Investigations reveal that though RIG is made up of native shareholders like Transcorp Nigeria, there are a number of differences between the two companies in relation to parent government. RIG has received a concession to produce power and supply to the local electrical company, a concession which was the fifth granted by the Government.

The concession carried a lower rate of purchase of the supplied electricity, and carries no financial support or facility apart from a guaranteed purchase and payment of supplied power.

At this very moment, out of the five concessions given by the government, RIG is the only one which has started work, and is already extracting the gas. The Rwandan government will benefit majorly from this concession as the power will be supplied at almost 60% of the current cost paid by the government.

It was further gathered that RIG is a purely business-oriented group of 42 members who put together equity of 25 million USD to invest in exciting opportunities in the country. Contrary to reports, the group never received any favours from the government including the time Rujugiro was Chairman of the company.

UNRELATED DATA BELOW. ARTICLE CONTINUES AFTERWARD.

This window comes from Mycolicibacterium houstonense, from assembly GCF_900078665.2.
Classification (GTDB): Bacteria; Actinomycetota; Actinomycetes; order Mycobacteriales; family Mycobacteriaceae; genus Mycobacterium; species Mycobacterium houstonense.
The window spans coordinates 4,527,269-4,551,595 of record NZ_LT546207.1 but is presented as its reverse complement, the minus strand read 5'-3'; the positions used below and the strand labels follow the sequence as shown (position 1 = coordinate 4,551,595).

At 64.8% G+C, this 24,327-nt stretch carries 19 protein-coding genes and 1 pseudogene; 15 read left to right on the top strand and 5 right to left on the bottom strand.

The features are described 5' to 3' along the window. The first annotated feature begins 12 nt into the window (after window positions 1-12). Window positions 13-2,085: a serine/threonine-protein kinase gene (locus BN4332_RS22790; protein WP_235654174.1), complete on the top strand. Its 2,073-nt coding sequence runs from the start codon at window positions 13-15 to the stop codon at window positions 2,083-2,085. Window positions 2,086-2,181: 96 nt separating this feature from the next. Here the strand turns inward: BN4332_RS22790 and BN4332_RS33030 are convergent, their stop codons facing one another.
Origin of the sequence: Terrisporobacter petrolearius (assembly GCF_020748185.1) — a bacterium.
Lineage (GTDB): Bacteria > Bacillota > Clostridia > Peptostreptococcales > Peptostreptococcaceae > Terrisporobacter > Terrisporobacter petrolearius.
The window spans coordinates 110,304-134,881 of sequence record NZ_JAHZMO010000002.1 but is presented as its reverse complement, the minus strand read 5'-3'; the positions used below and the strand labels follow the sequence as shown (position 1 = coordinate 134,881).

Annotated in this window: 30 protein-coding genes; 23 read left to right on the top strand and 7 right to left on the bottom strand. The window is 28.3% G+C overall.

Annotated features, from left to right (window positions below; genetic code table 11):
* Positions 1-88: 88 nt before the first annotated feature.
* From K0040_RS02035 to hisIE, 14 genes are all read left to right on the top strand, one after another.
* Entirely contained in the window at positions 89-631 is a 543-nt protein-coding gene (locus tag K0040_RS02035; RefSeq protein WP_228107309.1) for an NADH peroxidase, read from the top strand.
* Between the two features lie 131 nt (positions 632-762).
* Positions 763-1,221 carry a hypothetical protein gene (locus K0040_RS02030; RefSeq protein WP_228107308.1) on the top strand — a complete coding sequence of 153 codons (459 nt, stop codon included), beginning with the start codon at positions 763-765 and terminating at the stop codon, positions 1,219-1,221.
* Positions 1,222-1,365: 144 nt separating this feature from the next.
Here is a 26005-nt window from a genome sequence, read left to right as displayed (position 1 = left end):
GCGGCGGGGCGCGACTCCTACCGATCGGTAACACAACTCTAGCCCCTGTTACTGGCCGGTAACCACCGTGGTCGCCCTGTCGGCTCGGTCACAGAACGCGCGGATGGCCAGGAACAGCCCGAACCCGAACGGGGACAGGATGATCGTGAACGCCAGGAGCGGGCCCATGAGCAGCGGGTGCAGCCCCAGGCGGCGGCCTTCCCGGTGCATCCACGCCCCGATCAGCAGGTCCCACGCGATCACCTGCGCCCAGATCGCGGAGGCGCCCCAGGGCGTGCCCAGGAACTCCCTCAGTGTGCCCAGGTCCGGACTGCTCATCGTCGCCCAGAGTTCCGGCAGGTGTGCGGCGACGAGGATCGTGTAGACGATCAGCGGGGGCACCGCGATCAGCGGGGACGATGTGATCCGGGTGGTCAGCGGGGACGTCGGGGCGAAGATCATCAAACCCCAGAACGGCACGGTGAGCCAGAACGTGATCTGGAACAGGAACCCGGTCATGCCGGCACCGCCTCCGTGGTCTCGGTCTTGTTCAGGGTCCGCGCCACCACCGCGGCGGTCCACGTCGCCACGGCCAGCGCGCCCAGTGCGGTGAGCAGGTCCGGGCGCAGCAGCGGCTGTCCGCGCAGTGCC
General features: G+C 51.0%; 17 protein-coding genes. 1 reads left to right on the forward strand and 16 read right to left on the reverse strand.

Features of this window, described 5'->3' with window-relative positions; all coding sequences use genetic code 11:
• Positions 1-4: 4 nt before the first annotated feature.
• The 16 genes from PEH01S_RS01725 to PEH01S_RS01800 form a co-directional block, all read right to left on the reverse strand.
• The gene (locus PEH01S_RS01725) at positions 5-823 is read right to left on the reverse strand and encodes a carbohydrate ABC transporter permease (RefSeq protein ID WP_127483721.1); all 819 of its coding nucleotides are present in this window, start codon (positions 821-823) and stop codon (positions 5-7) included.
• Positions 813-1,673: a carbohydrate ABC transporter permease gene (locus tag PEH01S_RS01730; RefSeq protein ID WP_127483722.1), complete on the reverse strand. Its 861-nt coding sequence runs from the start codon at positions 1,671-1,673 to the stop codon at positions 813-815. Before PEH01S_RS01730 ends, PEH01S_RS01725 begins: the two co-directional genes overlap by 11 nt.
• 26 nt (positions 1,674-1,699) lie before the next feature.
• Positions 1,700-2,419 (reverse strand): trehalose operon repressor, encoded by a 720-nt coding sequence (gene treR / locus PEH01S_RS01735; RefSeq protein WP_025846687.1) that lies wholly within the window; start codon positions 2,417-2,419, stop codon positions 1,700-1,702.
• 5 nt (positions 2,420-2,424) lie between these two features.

End of the road
Now that General Nkunda is under house arrest in Rwanda, Tribert Rujugiro must be wishing it would also mean the end of the road to the trailers of lies circulated against him. Because Nkunda has long promoted himself as the only man who can protect his Tutsi tribesmen in eastern DRC from Hutu forces, the warlord had attracted accusations that he was a stooge of the Tutsi-led government in neighbouring Rwanda. In a curious anti-climax, it was the Rwandans who finally arrested Nkunda. For over one year, the former rebel leader has been living under house arrest in the Rwandan capital Kigali where he spends his days in a villa watching television.

The Congolese government issued an international arrest warrant against him for alleged war crimes in 2005. Today, it says it wants Gen Nkunda to be sent back home to face trial.

Human Rights Watch says it is still cataloguing the atrocities of his troops, implicated in numerous killings, torture and rapes.

More than one million people have fled three-way clashes between Gen Nkunda's forces, ethnic Hutu Rwandan rebels and the Congolese army in recent years.